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More and more humpbacks with very active little calves

More and more humpbacks with very active little calves

Again we had a marine layer, not fog, and very calm seas on which to travel and search for whales.  Only a few miles out of Santa Barbara Harbor we found anchovy bait balls with lots of species feeding, just as I reported and photographed yesterday.   Today Captain Dave closely watched 10 humpback whales, 6 of which were mother-calf pairs, working hot spots from the ones mentioned closer to home all the way to the southeast and into the commercial shipping lanes.  And like yesterday many of the little calves were very actively exercising their bodies and imitating the dramatic tail throws and pectoral fin slaps their mothers use.  One of the mother-calf pairs was familiar to us because mom has a distinctive propeller scar on her back and the calf has no dorsal fin, seems short and stocky, and is a very light color.  Is this little guy a hybrid?  …or just out on the edge of the bell curve for humpback calves?   The many many hot spots were being attacked by seabirds, sea lions and at least 3,000 common #dolphins as well as by the big #whales.  The trip also took advantage of our close proximity to Santa Cruz Island to take a little island coastal tour including a peak inside beautiful Potato Harbor and all points east.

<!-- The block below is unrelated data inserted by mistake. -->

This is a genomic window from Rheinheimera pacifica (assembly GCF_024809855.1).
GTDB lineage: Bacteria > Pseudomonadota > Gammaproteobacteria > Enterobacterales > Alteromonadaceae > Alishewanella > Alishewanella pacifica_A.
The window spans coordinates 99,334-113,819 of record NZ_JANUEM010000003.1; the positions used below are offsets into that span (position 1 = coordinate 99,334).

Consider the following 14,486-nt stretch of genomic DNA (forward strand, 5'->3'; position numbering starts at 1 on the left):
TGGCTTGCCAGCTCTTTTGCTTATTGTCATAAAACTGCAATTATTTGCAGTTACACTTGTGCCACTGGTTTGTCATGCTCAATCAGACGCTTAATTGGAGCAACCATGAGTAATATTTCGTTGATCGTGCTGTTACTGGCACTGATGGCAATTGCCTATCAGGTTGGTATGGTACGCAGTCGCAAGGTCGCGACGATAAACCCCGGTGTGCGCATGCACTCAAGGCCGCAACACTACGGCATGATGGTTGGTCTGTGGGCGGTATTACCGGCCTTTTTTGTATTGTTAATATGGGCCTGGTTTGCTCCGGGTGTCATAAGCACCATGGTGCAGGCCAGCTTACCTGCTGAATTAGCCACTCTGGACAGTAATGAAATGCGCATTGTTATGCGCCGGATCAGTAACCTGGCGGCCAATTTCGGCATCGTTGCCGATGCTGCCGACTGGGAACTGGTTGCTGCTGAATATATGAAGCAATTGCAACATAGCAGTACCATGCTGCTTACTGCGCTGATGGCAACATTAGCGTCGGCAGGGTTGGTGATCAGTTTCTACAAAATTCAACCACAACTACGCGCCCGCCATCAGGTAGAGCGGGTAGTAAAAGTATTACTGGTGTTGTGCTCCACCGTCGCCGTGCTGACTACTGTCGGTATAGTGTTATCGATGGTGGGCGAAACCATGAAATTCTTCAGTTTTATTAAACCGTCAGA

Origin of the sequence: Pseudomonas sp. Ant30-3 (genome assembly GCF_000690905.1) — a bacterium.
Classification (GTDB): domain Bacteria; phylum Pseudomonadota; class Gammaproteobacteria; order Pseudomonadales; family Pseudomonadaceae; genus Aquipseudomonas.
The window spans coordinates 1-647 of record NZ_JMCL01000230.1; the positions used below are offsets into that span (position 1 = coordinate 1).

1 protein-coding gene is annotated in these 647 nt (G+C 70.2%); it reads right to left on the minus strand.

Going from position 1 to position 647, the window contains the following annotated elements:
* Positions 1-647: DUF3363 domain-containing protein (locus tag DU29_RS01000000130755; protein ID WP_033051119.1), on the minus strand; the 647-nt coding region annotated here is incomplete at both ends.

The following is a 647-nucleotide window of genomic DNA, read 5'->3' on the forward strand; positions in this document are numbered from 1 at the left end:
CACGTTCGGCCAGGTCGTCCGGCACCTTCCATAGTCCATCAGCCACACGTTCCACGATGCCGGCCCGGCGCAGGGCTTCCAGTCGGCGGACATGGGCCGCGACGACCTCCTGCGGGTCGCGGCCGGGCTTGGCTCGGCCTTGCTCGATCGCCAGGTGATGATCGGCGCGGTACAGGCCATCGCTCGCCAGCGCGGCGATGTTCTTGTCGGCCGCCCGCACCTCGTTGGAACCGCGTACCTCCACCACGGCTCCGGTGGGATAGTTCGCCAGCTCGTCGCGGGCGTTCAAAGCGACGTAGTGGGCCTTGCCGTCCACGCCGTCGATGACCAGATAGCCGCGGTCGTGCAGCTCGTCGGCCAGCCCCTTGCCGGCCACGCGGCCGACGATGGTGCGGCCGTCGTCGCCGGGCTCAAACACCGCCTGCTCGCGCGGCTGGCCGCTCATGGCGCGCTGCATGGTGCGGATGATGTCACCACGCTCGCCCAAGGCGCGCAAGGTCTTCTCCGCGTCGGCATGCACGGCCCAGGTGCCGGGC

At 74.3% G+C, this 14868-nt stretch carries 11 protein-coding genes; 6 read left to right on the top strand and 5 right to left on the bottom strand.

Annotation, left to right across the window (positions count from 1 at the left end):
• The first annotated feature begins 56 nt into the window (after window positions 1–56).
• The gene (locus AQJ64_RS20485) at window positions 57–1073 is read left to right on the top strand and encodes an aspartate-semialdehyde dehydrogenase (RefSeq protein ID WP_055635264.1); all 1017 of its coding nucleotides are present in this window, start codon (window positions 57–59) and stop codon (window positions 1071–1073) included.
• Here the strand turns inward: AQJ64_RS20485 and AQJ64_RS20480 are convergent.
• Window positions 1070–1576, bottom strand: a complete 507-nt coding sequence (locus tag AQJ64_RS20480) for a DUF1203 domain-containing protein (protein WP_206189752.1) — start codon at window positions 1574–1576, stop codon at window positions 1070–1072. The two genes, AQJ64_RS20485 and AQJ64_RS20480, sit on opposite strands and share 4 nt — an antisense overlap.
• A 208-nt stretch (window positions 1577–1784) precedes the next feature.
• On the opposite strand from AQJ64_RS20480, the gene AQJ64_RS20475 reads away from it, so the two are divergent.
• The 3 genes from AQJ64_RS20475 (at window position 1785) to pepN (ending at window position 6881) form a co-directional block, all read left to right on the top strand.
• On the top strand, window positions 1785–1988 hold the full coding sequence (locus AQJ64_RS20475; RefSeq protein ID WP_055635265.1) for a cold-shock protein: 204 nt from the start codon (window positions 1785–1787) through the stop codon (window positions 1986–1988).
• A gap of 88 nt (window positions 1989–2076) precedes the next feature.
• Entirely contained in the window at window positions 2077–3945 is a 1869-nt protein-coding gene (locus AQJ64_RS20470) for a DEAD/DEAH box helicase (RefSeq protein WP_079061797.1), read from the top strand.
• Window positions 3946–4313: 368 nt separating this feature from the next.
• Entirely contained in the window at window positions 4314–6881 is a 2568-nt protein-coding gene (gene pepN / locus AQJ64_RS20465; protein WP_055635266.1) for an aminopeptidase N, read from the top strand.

You never know what Mother Nature has in store. Bob Perry Condor Express

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An epic cetacean-filled day.

2018 12-07 SB Channel Clear, sunny skies and calm seas prevailed once again in the beautiful Santa Barbara Channel. A massive feeding hotspot was located and resulted in close observations of 10+ hump

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